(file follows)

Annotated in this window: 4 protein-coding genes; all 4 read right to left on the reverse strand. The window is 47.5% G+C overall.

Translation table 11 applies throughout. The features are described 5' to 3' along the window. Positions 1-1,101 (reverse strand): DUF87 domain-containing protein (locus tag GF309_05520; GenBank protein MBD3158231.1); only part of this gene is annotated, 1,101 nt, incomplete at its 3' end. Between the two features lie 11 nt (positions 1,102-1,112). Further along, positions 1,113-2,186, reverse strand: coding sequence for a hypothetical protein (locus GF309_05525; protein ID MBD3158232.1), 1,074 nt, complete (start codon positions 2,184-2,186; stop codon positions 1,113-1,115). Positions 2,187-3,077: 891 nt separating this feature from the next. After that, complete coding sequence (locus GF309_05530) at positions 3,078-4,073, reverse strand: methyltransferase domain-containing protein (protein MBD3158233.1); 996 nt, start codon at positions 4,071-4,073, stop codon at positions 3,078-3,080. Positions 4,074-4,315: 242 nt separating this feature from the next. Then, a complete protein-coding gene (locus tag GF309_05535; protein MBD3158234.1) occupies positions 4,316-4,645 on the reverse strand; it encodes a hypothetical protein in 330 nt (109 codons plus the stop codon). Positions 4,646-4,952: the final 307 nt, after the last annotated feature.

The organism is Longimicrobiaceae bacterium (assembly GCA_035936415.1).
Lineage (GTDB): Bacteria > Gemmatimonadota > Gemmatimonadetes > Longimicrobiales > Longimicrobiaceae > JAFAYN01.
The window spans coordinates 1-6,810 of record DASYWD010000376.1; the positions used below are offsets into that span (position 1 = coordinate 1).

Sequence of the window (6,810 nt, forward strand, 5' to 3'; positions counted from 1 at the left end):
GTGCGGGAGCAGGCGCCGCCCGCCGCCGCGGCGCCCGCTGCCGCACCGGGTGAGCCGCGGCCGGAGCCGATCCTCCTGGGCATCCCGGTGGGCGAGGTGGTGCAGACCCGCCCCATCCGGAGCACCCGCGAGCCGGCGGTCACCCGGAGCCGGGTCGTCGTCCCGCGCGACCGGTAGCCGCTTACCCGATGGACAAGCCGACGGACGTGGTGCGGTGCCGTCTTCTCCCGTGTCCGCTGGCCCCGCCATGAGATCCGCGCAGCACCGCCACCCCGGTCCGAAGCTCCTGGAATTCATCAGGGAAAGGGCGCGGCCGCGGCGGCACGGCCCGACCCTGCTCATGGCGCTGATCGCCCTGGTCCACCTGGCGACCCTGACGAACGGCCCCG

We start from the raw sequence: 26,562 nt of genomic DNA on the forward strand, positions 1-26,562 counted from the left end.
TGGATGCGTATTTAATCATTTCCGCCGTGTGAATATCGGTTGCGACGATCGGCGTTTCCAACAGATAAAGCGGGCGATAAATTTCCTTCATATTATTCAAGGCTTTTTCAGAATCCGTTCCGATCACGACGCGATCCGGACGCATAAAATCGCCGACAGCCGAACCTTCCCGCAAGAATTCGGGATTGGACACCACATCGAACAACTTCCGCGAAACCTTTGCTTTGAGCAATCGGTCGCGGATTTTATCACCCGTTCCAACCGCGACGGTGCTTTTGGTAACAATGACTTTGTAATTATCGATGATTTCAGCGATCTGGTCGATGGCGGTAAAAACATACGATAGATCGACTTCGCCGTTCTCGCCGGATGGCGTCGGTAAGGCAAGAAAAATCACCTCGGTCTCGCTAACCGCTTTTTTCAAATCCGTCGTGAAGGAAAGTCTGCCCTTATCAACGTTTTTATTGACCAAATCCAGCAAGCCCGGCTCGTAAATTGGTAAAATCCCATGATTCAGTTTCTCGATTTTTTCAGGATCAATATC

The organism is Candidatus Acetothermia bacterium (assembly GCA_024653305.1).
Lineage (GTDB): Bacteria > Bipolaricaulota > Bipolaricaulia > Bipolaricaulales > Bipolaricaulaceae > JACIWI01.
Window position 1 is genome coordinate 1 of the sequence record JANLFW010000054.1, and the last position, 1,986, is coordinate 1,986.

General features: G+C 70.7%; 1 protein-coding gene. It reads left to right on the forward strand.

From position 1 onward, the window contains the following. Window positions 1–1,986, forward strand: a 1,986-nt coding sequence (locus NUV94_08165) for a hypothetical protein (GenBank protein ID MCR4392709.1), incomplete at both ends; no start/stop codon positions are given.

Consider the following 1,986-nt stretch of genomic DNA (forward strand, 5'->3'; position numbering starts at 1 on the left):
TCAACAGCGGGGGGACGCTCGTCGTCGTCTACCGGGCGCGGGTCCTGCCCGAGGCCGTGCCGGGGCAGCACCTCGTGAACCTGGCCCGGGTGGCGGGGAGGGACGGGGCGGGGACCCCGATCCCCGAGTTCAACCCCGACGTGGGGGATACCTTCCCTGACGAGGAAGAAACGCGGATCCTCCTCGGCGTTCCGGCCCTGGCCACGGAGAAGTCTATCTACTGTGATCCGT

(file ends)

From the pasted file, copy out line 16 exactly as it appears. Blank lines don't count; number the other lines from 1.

TCAACAGCGGGGGGACGCTCGTCGTCGTCTACCGGGCGCGGGTCCTGCCCGAGGCCGTGCCGGGGCAGCACCTCGTGAACCTGGCCCGGGTGGCGGGGAGGGACGGGGCGGGGACCCCGATCCCCGAGTTCAACCCCGACGTGGGGGATACCTTCCCTGACGAGGAAGAAACGCGGATCCTCCTCGGCGTTCCGGCCCTGGCCACGGAGAAGTCTATCTACTGTGATCCGT